A new law in Tennessee gives the state’s Department of Labor (DOL) sharper teeth with which to take a bigger bite out of workers’ compensation fraud in the construction industry.  As of July 1, 2013, the Tennessee DOL not only has the ability to fine a contractor for not having a workers’ compensation policy, but now can assess administrative penalties for the fraud as well as refer cases where the fraud is discovered to the Tennessee Bureau of Investigation or to the local district attorney for further prosecution.  The Society for Human Resource Management published an article written by Susan R. Heylman (subscription required) explaining the new authority this law gives the Tennessee DOL:

“If the department finds that a construction company improperly classified workers as independent contractors rather than as employees, it may impose on the company fines of up to $1,000 or 1.5 times the average yearly workers’ compensation premium that the company should have paid for the workers.”   Read more » about Tennessee Takes a Bite out of Worker Misclassification

Last week Houston City Council’s Public Safety Committee held a hearing to discuss a proposed city ordinance to eradicate wage theft in the Houston area.  The hearing included a presentation by Houston City Attorney David Feldman who explained the details of the proposal, and statements from members of the public who support it.  Following the hearing, Scott Braddock interviewed Ed Gonzalez, Mayor Pro Tem of Houston and chairman of the Public Safety Committee.  Read the following transcript of that interview, or watch the 4-minute video below.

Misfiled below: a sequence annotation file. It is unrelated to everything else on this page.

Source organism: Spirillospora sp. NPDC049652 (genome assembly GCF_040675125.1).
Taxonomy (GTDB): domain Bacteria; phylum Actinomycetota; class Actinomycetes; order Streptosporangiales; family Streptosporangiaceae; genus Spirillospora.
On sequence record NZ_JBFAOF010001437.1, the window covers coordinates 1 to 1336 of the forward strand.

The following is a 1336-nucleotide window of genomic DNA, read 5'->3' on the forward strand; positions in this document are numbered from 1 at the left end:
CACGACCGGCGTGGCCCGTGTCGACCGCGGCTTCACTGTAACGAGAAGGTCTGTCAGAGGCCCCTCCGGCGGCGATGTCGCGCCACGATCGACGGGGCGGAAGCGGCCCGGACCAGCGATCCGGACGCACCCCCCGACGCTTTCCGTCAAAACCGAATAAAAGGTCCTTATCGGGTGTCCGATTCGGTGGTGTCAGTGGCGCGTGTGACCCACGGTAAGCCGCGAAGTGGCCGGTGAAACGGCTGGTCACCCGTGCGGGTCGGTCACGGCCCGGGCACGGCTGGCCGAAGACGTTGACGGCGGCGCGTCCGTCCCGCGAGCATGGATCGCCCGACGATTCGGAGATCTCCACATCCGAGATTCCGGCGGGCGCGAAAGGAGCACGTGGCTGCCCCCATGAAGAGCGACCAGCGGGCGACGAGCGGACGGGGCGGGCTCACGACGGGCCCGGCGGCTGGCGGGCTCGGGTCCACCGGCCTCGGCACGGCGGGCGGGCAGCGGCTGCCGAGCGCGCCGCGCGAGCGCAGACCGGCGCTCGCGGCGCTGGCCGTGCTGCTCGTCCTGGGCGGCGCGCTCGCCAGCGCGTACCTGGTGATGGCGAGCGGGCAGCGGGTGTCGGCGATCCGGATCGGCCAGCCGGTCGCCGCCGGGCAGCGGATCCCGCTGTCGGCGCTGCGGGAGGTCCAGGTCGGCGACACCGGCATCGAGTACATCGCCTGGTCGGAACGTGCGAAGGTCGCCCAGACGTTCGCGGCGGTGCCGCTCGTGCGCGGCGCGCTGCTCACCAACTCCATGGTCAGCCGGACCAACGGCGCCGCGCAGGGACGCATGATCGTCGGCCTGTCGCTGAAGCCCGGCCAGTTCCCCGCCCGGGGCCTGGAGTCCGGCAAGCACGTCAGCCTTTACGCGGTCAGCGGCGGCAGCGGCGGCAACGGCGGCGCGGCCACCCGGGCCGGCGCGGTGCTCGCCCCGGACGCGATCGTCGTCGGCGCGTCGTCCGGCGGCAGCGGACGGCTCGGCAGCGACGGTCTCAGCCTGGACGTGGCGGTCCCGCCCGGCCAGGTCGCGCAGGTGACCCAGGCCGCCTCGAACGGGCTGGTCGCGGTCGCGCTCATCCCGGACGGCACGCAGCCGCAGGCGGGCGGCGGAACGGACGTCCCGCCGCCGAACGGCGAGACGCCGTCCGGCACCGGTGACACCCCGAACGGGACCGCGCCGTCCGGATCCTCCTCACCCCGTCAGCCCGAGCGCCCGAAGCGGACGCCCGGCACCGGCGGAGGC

Scott Braddock:  Talk a little about how this came about.  This has been something the people have been asking for – pleading for – for years.  Why now?

Ed Gonzalez:  We heard those concerns here at Council.  The mayor and myself had assured that we were listening.  We know the bureaucratic process can be slow at times, but we promise that we were listening and considering the feedback.   Read more » about Committee Chairman Discusses Proposed Wage Theft Ordinance [VIDEO]

Laws Fight Questionable Practices that Misclassify Workers or Seek to Avoid Paying State Employment Taxes or Premiums

The Illinois Governor’s Office reported on Tuesday that Governor Pat Quinn signed new laws that day that will help protect Illinois workers’ pay by fighting questionable business practices, particularly in the construction industry. The laws deal with the misclassification of workers and the attempts of employers to avoid paying state employment taxes and premiums. This week’s action is part of Governor Quinn’s commitment to ensuring that all Illinois workers are treated fairly and receive the compensation they deserve.

“Workers shouldn’t have to worry about whether their employers are following the rules and paying everything they owe,” Governor Quinn said. “These new laws will also help the state collect the money it’s owed and help those out of work find employment.”

House Bill 2649, sponsored by State Representative Luis Arroyo (D-Chicago) and State Senator Bill Cunningham (D-Chicago), addresses a common construction industry practice of misclassifying workers as independent contractors.   Read more » about Illinois Governor Quinn Signs Laws to Protect Workers’ Paychecks